Michaela Salmon only recently completed her Master’s research at McGill University.. However, her interests in second language acquisition and the social contexts of language use extend back many years. Growing up with a language-obsessed mother in an otherwise monolingual family in Australia, she grew up feeling attached to her “mother” tongue, German, but without the heritage to back it up. So began the years of language learning: at home, overseas, at school, and at university. After studying in Austria, Michaela undertook an undergraduate Honour’s thesis, where she questioned the reasons for the reportedly lower rates of German acquisition by Turkish immigrant children in Vienna, compared to children from other backgrounds. So the seed was planted: for becoming a language teacher, and for exploring further the implications for learning languages (or not). Now transplanted to Quebec, Michaela is engaging in locally-based research within a critical sociolinguistics framework. She is investigating mismatches between language policy, practice, and ideology, and how these mismatches impact certain immigrant groups. French language student over morning coffee, ESL teacher and tutor by day, researcher by afternoon, bicycle rider and dog walker by night, Michaela is carving out a niche in her newly adopted home.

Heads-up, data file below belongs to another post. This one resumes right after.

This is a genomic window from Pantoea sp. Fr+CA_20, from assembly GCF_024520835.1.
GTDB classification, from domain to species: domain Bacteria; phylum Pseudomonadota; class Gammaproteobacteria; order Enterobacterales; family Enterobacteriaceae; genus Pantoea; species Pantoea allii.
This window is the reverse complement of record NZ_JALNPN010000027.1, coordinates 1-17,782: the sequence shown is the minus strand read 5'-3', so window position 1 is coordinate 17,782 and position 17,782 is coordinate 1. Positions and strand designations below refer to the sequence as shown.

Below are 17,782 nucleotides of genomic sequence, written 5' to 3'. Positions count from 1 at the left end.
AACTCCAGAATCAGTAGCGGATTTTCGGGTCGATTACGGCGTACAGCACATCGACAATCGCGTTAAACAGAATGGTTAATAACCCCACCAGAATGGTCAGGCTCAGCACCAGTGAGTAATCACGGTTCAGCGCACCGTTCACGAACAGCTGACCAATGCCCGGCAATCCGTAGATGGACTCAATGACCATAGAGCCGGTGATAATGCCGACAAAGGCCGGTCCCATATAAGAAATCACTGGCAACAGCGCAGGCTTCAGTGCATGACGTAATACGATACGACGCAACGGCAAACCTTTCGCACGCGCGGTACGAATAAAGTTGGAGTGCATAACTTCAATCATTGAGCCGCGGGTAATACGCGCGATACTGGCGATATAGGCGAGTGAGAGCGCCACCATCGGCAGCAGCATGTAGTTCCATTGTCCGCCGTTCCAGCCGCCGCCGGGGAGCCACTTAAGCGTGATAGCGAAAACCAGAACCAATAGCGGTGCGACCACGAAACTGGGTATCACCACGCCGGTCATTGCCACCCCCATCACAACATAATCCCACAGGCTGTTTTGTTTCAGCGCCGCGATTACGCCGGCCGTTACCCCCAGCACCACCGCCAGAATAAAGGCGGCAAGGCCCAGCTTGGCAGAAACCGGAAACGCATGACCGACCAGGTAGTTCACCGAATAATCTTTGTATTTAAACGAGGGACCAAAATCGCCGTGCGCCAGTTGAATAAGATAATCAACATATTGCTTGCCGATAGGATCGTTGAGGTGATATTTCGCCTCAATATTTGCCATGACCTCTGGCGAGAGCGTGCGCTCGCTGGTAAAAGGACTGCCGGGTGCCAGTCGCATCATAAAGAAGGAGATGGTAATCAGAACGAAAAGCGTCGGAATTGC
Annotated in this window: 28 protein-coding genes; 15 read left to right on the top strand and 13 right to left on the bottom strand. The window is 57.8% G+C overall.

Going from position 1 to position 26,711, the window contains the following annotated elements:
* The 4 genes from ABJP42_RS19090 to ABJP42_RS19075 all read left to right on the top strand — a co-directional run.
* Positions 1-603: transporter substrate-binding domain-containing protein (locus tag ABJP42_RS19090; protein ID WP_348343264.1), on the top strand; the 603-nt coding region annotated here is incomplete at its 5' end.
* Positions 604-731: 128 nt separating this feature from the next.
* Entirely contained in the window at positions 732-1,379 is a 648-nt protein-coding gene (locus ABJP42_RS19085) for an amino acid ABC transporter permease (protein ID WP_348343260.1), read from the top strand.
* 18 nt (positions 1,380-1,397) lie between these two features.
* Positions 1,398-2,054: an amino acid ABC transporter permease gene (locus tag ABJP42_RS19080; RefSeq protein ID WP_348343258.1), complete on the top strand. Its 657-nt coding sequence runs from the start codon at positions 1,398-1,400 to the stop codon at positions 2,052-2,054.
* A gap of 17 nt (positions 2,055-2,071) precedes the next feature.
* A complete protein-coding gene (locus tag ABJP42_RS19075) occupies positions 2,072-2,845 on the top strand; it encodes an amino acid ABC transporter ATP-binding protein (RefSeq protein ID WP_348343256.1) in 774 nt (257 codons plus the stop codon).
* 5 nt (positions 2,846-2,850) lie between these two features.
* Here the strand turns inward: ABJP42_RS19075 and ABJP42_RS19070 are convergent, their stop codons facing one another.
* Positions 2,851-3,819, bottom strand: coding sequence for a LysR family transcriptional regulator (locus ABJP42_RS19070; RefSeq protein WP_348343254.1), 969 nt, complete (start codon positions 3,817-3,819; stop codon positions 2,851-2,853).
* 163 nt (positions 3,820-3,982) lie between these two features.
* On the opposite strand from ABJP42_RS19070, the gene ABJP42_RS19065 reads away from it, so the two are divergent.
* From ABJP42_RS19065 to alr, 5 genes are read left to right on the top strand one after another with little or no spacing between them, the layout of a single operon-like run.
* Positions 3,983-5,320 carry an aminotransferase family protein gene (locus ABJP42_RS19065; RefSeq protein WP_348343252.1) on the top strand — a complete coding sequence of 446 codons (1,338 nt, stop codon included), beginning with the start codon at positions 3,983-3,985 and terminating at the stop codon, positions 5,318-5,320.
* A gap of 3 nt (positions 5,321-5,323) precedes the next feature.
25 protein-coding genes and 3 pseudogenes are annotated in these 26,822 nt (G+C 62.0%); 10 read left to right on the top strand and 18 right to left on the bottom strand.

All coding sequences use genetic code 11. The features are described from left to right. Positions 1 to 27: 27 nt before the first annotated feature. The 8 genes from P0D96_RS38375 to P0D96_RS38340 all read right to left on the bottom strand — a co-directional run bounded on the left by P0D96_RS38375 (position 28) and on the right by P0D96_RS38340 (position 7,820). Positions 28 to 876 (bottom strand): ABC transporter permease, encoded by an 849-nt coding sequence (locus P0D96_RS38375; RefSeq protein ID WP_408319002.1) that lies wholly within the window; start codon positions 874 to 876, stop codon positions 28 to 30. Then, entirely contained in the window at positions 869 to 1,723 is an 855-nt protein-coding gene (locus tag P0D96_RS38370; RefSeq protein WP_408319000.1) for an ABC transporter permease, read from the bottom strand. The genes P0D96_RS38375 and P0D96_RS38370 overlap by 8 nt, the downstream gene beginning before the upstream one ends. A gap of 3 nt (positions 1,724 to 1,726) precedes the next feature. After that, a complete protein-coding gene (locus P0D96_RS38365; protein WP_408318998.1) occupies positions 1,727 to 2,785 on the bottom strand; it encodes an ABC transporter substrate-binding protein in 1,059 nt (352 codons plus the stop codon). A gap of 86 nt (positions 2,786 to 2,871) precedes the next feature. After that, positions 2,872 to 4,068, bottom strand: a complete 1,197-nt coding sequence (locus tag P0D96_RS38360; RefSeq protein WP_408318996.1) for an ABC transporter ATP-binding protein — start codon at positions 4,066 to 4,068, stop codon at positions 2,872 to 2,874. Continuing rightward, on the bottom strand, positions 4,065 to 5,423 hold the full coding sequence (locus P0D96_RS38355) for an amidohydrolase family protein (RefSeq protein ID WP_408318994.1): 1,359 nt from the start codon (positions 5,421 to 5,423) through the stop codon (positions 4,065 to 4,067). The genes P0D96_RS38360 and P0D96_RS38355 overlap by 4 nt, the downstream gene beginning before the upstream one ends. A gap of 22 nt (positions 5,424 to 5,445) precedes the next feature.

Browse Michaela’s past posts for BILD here!